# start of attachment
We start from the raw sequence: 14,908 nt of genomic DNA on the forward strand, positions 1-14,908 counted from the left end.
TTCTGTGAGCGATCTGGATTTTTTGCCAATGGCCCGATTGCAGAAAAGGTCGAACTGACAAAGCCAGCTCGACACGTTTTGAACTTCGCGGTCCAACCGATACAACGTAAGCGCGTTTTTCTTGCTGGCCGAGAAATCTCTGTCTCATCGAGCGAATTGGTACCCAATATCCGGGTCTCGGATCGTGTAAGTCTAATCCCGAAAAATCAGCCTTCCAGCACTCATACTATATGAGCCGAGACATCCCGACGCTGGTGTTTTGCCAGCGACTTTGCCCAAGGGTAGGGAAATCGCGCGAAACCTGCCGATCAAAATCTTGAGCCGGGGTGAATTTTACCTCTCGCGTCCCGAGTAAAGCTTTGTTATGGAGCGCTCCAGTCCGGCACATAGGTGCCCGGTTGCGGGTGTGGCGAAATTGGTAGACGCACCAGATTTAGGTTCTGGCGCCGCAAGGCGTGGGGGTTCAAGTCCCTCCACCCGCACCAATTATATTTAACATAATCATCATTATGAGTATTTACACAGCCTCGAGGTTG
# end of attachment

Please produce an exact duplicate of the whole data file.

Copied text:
We start from the raw sequence: 14,908 nt of genomic DNA on the forward strand, positions 1-14,908 counted from the left end.
TTCTGTGAGCGATCTGGATTTTTTGCCAATGGCCCGATTGCAGAAAAGGTCGAACTGACAAAGCCAGCTCGACACGTTTTGAACTTCGCGGTCCAACCGATACAACGTAAGCGCGTTTTTCTTGCTGGCCGAGAAATCTCTGTCTCATCGAGCGAATTGGTACCCAATATCCGGGTCTCGGATCGTGTAAGTCTAATCCCGAAAAATCAGCCTTCCAGCACTCATACTATATGAGCCGAGACATCCCGACGCTGGTGTTTTGCCAGCGACTTTGCCCAAGGGTAGGGAAATCGCGCGAAACCTGCCGATCAAAATCTTGAGCCGGGGTGAATTTTACCTCTCGCGTCCCGAGTAAAGCTTTGTTATGGAGCGCTCCAGTCCGGCACATAGGTGCCCGGTTGCGGGTGTGGCGAAATTGGTAGACGCACCAGATTTAGGTTCTGGCGCCGCAAGGCGTGGGGGTTCAAGTCCCTCCACCCGCACCAATTATATTTAACATAATCATCATTATGAGTATTTACACAGCCTCGAGGTTG